The Roundtree Campus, currently empty, was formerly a minimum-security facility. If funding comes through, the facility would be used as a transitional, army barracks style housing space where roughly 50 longer-term inmates could take job classes, work toward GED certification, receive substance abuse counseling, and work on the campus’ extensive outdoor grounds.
While she is a supporter of alternative programs to help inmates get back on their feet, Tash Nguyen of local prison abolitionist community group Sin Barras says the prospect of adding even a few beds is disconcerting. When you add beds, you fill them, she says.
Nguyen helped Sin Barras organize a rally on April 6 in remembrance of the four people who have died while in custody at SCCJ since August 2011. At the protest, a series of former SCCJ inmates spoke about their experiences within the local jail.
A former inmate who identified himself as Jerry said at the rally that he was denied his medications while in custody at the local jail.
“About three weeks ago I was right here in this jail. I was picked up by my parole agent for being under the influence of methamphetamines,” he said. “I’m on medical methadone because I’ve got the later stages of [Hepatitis C], and their answer to that was to give me essentially nothing.”
Nguyen says she has exchanged letters with inmates and gathered narrative accounts from people within the jail’s walls in tandem with Sin Barras’ efforts to increase transparency regarding the goings on within the local jail.
“A lot of the narratives we heard at our demonstration said that medical care in [SCCJ] is pretty much ‘Oh, let’s take your blood pressure, let’s get your heartbeat, you seem to be okay,’” she says, adding, “What I’ve come to realize is a lot of people want to be heard and they’re not being heard or taken care of.”
Sin Barras has pointed out that three of the four inmate deaths occurred following the Santa Cruz County Board of Supervisors’ decision to outsource medical services in the jail to the Monterey Bay-based company California Forensics Medical Group (CFMG), which is estimated to save $600,000 according to the sheriff’s original proposal. Nguyen points out that CFMG has a long history of lawsuits brought against it by former inmates and their families. CFMG did not respond to a request for comment.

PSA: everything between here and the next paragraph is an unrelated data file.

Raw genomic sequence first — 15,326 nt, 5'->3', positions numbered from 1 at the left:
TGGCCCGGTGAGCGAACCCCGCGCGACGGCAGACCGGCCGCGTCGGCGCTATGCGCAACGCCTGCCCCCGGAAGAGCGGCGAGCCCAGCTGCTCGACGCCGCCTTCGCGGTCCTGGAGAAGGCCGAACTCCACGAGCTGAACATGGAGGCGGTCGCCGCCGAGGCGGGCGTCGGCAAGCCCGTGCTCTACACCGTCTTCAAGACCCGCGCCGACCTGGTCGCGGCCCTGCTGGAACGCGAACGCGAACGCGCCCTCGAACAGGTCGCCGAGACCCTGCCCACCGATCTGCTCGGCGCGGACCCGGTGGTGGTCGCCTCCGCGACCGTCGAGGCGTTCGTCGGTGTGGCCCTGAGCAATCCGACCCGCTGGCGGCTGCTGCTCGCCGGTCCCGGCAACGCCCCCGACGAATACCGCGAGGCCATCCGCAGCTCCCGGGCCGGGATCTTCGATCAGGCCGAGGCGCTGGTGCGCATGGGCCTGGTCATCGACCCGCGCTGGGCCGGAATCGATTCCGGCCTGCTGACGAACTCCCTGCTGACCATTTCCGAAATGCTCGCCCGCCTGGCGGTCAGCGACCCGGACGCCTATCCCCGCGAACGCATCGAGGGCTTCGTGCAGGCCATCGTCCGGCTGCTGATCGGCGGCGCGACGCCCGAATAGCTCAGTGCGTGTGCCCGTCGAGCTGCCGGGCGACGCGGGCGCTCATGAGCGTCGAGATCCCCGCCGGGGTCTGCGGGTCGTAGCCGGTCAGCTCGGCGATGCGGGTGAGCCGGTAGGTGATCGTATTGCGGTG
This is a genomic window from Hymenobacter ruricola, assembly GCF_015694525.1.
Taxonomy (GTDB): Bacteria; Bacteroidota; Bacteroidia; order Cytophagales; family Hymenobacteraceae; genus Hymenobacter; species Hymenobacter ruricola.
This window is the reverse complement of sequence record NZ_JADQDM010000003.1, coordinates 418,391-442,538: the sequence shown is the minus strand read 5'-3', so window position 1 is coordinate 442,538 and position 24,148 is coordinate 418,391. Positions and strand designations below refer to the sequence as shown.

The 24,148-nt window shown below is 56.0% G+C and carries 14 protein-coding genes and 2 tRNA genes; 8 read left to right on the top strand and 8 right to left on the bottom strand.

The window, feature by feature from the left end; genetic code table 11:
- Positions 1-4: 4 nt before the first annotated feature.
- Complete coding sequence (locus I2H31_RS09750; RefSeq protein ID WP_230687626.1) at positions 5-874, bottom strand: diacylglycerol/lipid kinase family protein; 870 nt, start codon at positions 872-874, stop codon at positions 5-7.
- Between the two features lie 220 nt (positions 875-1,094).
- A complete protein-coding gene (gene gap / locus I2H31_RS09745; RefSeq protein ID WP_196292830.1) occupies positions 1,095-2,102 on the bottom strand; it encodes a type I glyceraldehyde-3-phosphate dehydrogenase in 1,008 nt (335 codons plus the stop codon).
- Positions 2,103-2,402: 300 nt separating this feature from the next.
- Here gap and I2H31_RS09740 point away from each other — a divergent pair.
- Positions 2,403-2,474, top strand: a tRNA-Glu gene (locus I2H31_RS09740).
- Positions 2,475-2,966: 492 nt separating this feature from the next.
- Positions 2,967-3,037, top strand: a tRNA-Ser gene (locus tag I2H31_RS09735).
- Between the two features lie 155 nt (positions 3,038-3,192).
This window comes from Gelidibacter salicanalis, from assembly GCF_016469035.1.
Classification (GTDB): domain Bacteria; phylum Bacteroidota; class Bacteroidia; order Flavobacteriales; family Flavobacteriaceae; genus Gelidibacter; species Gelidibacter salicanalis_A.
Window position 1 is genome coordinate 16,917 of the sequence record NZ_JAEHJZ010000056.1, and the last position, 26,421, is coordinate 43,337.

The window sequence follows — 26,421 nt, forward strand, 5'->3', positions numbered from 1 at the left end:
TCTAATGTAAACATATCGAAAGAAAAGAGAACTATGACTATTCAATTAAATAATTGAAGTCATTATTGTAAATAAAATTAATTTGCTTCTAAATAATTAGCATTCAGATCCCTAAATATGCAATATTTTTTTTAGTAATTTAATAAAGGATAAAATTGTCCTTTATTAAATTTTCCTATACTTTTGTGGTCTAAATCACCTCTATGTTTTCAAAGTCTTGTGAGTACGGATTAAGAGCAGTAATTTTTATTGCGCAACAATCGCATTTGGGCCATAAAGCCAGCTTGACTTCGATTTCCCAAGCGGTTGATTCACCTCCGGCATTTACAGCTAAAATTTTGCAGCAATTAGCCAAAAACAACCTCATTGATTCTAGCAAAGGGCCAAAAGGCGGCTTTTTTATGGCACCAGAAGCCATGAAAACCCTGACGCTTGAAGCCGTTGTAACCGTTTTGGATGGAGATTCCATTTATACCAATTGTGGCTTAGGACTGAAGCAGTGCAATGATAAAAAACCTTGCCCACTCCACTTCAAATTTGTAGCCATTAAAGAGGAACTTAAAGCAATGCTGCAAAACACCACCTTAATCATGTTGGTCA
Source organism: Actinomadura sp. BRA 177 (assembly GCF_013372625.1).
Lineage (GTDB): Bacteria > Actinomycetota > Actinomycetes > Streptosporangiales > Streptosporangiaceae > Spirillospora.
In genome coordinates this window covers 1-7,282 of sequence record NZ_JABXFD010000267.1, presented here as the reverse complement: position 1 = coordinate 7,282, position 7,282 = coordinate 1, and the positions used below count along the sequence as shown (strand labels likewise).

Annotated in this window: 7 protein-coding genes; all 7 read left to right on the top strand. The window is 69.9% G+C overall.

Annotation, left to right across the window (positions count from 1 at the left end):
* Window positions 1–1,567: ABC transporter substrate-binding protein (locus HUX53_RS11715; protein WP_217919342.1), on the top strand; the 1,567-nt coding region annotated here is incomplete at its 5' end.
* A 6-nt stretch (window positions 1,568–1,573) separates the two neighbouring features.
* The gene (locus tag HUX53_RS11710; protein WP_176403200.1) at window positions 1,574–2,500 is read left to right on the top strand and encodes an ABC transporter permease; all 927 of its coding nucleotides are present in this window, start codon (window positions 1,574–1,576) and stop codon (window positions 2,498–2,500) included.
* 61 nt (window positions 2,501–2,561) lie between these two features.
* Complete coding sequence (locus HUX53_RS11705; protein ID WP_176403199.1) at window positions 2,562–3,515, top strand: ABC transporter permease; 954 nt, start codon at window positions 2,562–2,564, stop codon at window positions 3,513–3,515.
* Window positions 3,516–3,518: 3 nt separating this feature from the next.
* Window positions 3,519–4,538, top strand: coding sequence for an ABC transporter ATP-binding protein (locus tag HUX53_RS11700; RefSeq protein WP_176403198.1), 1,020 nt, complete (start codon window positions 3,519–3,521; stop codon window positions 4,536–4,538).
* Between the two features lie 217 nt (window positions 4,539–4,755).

The family of Christy Sanders, who died in custody at Santa Cruz County’s Main Jail in August, is taking steps toward suing the county, saying the 27-year-old woman was refused medical help before she died.
Verinsky would not comment on any current legal matters, but says that the inmate deaths in recent months were a series of unfortunate incidents, in no way related to the outsourcing of medical services. He points out that SCCJ has historically maintained a relatively clean track record as far as inmate deaths are concerned according to statewide statistics. He says he is confident in CFMG’s services.
Friend says the county and the sheriff have expanded medical and dental services through CMFG in response to realignment.
“This includes a full-time physician’s assistant in the main jail, on-site x-ray services, an expanded pharmacy and additional services at Roundtree in the south county,” he says.
Verinsky says at this point improving the local jail system depends on the county receiving funding from the state, but that the overarching question over what the future of our incarceration system will be is a systemic one.
“It’s too costly to try and build your way out of the prison issue,” he says, “and if you start looking at how we’ve done as a society in general, we’ve been tough on crime and extending sentences for years, and now it’s like, ‘Financially I can’t continue to support that.’ That’s a bigger question than for me; that’s a question for California. The public and society in general needs to make a determination on where their priorities lie.”
PHOTOS COURTESY OF BRADLEY STUART/INDYBAY.ORG.